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Sudden Stop, Financial Factors and Economic Collpase in Latin America: Learning from Argentina and Chile

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  • Guillermo A. Calvo
  • Ernesto Talvi

Abstract

This paper shows that the Russian 1998 crisis had a big impact on capital flows to Emerging Market Economies, EMs, especially in Latin America, and that the impact of the Russian shock differs quite markedly across EMs. To illustrate this statement, we compare the polar cases of Chile and Argentina. While Chile exhibited a significant economic slowdown after August 1998, it did not suffer the excruciating collapse suffered by Argentina, where even the payments system came to a full stop. We attribute their difference to the fact that Chile is more open to trade than Argentina, and that it appears to suffer much less from balance-sheet currency-denomination mismatch that was rampant in Argentina before the 2002 crisis (due to large domestic liability dollarization). The paper is essentially descriptive but is in line with and, thus, complements econometric studies like Calvo, Izquierdo and Mejia (NBER Working Paper 10520). The final section addresses policy issues in light of the paper's findings and conjectures.

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Bibliographic Info

Paper provided by National Bureau of Economic Research, Inc in its series NBER Working Papers with number 11153.

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Date of creation: Feb 2005
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Publication status: published as Serra, Narcis and Joseph E. Stiglitz (eds.) The Washington Consensus Reconsidered: Towards a New Global Governance (Initiative for Policy Dialogue Series). New York: Oxford University Press, 2008.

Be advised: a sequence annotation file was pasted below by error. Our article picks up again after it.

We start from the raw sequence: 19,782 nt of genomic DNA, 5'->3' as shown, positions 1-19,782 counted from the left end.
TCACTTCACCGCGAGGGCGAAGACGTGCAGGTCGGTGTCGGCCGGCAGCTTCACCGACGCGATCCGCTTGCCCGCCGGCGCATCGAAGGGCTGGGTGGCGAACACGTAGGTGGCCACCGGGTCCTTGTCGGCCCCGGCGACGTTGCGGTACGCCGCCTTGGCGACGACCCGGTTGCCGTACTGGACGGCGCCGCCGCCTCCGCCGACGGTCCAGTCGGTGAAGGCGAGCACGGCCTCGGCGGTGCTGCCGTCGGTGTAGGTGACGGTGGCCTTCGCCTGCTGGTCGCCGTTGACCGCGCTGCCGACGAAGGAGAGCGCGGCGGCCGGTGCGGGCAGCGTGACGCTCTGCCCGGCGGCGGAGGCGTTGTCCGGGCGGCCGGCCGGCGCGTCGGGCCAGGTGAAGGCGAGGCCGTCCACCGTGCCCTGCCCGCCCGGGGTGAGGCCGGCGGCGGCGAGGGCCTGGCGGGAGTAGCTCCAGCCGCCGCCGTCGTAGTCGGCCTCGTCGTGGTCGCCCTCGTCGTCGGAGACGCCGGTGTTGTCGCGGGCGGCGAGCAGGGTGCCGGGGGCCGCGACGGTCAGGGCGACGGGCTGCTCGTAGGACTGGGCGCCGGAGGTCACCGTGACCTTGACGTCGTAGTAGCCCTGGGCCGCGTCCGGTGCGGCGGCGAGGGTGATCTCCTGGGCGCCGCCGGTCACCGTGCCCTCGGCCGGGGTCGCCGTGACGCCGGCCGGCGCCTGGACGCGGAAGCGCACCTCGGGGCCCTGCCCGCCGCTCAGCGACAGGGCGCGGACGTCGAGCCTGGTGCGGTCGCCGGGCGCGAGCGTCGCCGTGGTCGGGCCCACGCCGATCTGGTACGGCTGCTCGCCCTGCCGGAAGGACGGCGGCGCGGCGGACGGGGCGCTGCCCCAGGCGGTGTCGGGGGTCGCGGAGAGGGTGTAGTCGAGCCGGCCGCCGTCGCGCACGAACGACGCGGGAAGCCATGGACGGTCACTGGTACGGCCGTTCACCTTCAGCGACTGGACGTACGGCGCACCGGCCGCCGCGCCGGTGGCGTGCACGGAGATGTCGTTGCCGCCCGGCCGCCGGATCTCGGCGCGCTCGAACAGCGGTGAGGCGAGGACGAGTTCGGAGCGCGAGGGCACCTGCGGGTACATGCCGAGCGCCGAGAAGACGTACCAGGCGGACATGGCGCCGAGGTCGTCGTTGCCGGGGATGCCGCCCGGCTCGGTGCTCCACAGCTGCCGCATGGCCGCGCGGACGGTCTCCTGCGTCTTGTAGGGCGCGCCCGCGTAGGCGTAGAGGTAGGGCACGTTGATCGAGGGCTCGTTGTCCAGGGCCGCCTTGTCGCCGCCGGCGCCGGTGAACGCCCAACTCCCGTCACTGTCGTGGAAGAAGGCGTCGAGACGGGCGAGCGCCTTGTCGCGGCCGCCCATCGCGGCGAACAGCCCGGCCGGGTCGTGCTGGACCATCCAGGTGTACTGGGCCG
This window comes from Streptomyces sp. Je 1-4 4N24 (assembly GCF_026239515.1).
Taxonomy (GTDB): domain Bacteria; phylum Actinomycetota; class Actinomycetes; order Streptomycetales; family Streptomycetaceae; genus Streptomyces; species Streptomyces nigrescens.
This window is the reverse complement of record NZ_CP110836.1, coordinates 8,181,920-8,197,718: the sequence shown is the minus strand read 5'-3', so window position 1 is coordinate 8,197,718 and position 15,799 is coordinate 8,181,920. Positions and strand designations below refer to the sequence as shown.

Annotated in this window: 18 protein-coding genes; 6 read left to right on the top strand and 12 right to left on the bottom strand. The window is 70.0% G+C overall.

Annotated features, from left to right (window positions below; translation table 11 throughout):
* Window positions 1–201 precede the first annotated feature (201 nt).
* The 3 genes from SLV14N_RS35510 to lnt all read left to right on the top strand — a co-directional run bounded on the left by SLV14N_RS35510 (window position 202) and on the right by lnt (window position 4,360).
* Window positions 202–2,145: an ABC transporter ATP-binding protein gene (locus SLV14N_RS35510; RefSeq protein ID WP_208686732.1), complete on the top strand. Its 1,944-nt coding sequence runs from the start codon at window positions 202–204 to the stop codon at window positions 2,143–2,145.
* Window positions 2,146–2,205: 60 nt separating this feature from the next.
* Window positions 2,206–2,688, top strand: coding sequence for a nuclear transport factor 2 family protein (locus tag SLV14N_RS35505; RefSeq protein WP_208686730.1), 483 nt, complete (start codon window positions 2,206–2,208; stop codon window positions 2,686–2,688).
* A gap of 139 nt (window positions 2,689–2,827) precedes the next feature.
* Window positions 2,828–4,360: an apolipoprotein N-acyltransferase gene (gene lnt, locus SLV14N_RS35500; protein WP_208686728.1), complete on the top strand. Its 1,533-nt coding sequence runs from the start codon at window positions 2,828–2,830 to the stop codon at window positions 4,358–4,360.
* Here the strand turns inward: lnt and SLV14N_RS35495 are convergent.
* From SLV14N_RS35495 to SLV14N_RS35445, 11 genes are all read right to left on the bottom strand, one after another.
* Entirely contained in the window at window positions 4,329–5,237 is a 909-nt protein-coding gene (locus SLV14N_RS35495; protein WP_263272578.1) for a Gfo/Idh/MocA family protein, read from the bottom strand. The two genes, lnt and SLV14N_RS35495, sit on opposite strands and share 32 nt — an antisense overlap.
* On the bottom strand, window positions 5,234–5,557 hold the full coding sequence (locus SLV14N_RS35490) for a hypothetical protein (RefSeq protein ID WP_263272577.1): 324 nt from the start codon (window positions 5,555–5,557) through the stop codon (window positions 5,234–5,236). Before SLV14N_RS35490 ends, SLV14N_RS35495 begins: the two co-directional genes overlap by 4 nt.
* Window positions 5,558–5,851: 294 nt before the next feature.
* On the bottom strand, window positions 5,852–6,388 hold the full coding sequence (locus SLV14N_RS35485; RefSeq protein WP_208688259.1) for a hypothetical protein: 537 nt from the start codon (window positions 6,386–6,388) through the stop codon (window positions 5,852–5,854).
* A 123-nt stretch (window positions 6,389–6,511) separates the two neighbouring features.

Handle: RePEc:nbr:nberwo:11153

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  1. Guillermo Calvo & Frederic S. Mishkin, 2003. "The Mirage of Exchange Rate Regimes for Emerging Market Countries," NBER Working Papers 9808, National Bureau of Economic Research, Inc.
  2. Guillermo A. Calvo & Alejandro Izquierdo & Ernesto Talvi, 2002. "Sudden Stops, the Real Exchange Rate and Fiscal Sustainability: Argentina's Lessons," IDB Publications 6821, Inter-American Development Bank.
  3. Eduardo Lora, 2001. "Structural reforms in Latin America: What has been reformed and how to measure it?," Research Department Publications, Inter-American Development Bank, Research Department 4287, Inter-American Development Bank, Research Department.
  4. Guillermo A. Calvo & Alejandro Izquierdo & Luis Fernando Mejía, 2004. "On the Empirics of Sudden Stops: The Relevance of Balance-Sheet Effects," IDB Publications 6516, Inter-American Development Bank.
  5. Calvo, Guillermo A. & Mendoza, Enrique G., 2000. "Rational contagion and the globalization of securities markets," Journal of International Economics, Elsevier, Elsevier, vol. 51(1), pages 79-113, June.
  6. Kevin Cowan & Erwin Hansen & Luis Oscar Herrera, 2005. "Currency Mismatches, Balance Sheet Effects and Hedging in Chilean non-Financial Corporations," Working Papers Central Bank of Chile, Central Bank of Chile 346, Central Bank of Chile.
  7. Graciela L. Kaminsky & Carmen Reinhart, 2003. "The Center and the Periphery: The Globalization of Financial Turmoil," NBER Working Papers 9479, National Bureau of Economic Research, Inc.
  8. Reinhart, Carmen & Kaminsky, Graciela, 2001. "Bank Lending and Contagion: Evidence from the Asian Crisis," MPRA Paper 7580, University Library of Munich, Germany.
  9. Guillermo Calvo, 2002. "Globalization Hazard and Delayed Reform in Emerging Markets," JOURNAL OF LACEA ECONOMIA, LACEA - LATIN AMERICAN AND CARIBBEAN ECONOMIC ASSOCIATION.
  10. Reinhart, Carmen & Calvo, Guillermo & Leiderman, Leonardo, 1993. "“Capital Inflows and Real Exchange Rate Appreciation in Latin America: The Role of External Factors," MPRA Paper 7125, University Library of Munich, Germany.
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